Wuthering Heights Ending Essay

Wuthering Heights Ending Essay-12
In the late winter months of 1801, a man named Lockwood rents a manor house called Thrushcross Grange in the isolated moor country of England.Here, he meets his dour landlord, Heathcliff, a wealthy man who lives in the ancient manor of Wuthering Heights, four miles away from the Grange.

In the late winter months of 1801, a man named Lockwood rents a manor house called Thrushcross Grange in the isolated moor country of England.

He forces Catherine to live at Wuthering Heights and act as a common servant, while he rents Thrushcross Grange to Lockwood. Lockwood, appalled, ends his tenancy at Thrushcross Grange and returns to London.

However, six months later, he pays a visit to Nelly, and learns of further developments in the story.

Soon after the marriage, Edgar dies, and his death is quickly followed by the death of the sickly Linton.

Heathcliff now controls both Wuthering Heights and Thrushcross Grange.

In this wild, stormy countryside, Lockwood asks his housekeeper, Nelly Dean, to tell him the story of Heathcliff and the strange denizens of Wuthering Heights. Earnshaw goes to Liverpool and returns home with an orphan boy whom he will raise with his own children.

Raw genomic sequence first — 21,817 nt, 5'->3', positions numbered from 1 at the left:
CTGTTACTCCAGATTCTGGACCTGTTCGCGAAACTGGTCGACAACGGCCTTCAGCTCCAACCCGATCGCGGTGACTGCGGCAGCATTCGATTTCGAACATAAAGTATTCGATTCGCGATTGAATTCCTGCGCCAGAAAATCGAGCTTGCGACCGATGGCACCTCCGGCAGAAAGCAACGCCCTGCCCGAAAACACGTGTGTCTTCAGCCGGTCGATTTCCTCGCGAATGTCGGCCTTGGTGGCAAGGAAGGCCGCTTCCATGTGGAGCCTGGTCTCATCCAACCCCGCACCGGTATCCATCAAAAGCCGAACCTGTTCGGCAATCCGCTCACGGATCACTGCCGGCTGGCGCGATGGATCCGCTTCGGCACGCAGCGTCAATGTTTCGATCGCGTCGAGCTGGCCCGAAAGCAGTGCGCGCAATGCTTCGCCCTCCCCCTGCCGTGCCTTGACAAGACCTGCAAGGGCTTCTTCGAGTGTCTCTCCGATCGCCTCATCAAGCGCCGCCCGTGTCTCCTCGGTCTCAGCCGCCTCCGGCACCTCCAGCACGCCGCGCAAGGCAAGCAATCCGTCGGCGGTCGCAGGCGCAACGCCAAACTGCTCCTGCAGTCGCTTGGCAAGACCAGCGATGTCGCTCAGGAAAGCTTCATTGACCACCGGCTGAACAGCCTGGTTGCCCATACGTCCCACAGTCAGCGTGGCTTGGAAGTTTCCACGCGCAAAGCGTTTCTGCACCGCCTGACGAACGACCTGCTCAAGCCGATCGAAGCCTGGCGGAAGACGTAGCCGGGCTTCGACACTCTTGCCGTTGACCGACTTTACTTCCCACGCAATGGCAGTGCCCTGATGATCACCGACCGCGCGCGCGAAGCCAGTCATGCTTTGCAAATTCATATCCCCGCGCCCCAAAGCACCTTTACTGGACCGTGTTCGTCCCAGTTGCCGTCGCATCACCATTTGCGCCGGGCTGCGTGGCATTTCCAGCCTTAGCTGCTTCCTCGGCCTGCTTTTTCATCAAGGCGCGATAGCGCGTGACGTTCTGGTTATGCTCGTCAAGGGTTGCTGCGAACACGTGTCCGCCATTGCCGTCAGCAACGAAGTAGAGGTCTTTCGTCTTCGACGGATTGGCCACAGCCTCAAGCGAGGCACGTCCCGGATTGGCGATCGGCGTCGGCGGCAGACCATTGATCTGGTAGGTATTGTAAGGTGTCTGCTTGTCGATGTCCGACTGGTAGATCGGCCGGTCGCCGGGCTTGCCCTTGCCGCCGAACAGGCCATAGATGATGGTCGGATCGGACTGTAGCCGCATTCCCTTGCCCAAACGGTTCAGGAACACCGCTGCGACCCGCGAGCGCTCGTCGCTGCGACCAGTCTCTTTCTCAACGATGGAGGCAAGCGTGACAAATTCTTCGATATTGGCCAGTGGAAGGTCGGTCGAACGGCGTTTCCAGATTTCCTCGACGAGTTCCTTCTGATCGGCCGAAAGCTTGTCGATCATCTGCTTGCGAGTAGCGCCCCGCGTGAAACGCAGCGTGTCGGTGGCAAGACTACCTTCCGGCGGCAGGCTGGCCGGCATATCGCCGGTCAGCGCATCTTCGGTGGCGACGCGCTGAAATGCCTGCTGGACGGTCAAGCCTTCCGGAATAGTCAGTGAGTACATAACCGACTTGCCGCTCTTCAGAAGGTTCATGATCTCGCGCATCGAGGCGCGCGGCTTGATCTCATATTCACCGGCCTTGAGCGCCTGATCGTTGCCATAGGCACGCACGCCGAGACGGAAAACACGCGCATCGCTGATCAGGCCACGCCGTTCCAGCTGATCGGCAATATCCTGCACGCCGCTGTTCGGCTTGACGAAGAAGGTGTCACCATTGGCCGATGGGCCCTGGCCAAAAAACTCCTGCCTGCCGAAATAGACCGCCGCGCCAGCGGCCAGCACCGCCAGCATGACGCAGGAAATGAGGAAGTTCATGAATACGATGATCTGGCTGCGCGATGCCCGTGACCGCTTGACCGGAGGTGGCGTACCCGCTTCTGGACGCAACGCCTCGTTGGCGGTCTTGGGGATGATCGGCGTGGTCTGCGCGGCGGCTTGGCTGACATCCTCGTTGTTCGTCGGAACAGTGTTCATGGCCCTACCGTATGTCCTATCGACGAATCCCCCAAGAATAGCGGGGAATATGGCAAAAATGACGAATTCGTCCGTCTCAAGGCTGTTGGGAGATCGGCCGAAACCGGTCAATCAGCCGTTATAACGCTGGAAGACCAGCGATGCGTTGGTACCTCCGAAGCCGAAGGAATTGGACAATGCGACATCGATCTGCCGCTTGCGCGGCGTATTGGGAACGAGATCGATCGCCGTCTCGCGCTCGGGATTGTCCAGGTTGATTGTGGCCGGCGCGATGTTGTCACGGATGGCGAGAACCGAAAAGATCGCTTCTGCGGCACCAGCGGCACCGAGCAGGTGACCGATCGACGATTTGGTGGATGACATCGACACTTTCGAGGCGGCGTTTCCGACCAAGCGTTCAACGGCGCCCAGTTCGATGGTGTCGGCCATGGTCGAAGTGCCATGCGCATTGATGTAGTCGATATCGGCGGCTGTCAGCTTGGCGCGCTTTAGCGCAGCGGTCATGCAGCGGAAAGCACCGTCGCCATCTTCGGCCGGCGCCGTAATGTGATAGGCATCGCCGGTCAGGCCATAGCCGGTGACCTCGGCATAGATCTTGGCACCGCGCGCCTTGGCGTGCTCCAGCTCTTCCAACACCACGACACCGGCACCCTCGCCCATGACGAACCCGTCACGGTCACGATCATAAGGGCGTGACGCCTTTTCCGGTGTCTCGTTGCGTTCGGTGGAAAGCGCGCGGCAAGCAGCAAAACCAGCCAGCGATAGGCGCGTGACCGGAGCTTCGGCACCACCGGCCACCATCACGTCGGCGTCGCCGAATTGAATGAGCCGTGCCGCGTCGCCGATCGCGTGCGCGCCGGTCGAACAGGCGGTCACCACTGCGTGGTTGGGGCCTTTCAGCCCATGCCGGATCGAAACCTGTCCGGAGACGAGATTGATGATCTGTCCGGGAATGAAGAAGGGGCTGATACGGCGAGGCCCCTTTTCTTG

Nelly consents, and Lockwood writes down his recollections of her tale in his diary; these written recollections form the main part of Wuthering Heights. As a young girl, she works as a servant at Wuthering Heights for the owner of the manor, Mr. At first, the Earnshaw children—a boy named Hindley and his younger sister Catherine—detest the dark-skinned Heathcliff.Young Catherine grows up at the Grange with no knowledge of Wuthering Heights; one day, however, wandering through the moors, she discovers the manor, meets Hareton, and plays together with him.Soon afterwards, Isabella dies, and Linton comes to live with Heathcliff.The story of Wuthering Heights is told through flashbacks recorded in diary entries, and events are often presented out of chronological order—Lockwood’s narrative takes place after Nelly’s narrative, for instance, but is interspersed with Nelly’s story in his journal.Nevertheless, the novel contains enough clues to enable an approximate reconstruction of its chronology, which was elaborately designed by Emily Brontë.He returns with a wife, Frances, and immediately seeks revenge on Heathcliff.Once an orphan, later a pampered and favored son, Heathcliff now finds himself treated as a common laborer, forced to work in the fields.When Heathcliff returns, he immediately sets about seeking revenge on all who have wronged him.Having come into a vast and mysterious wealth, he deviously lends money to the drunken Hindley, knowing that Hindley will increase his debts and fall into deeper despondency. He also places himself in line to inherit Thrushcross Grange by marrying Isabella Linton, whom he treats very cruelly.Catherine is bitten by a dog and is forced to stay at the Grange to recuperate for five weeks, during which time Mrs. By the time Catherine returns, she has become infatuated with Edgar, and her relationship with Heathcliff grows more complicated.When Frances dies after giving birth to a baby boy named Hareton, Hindley descends into the depths of alcoholism, and behaves even more cruelly and abusively toward Heathcliff.

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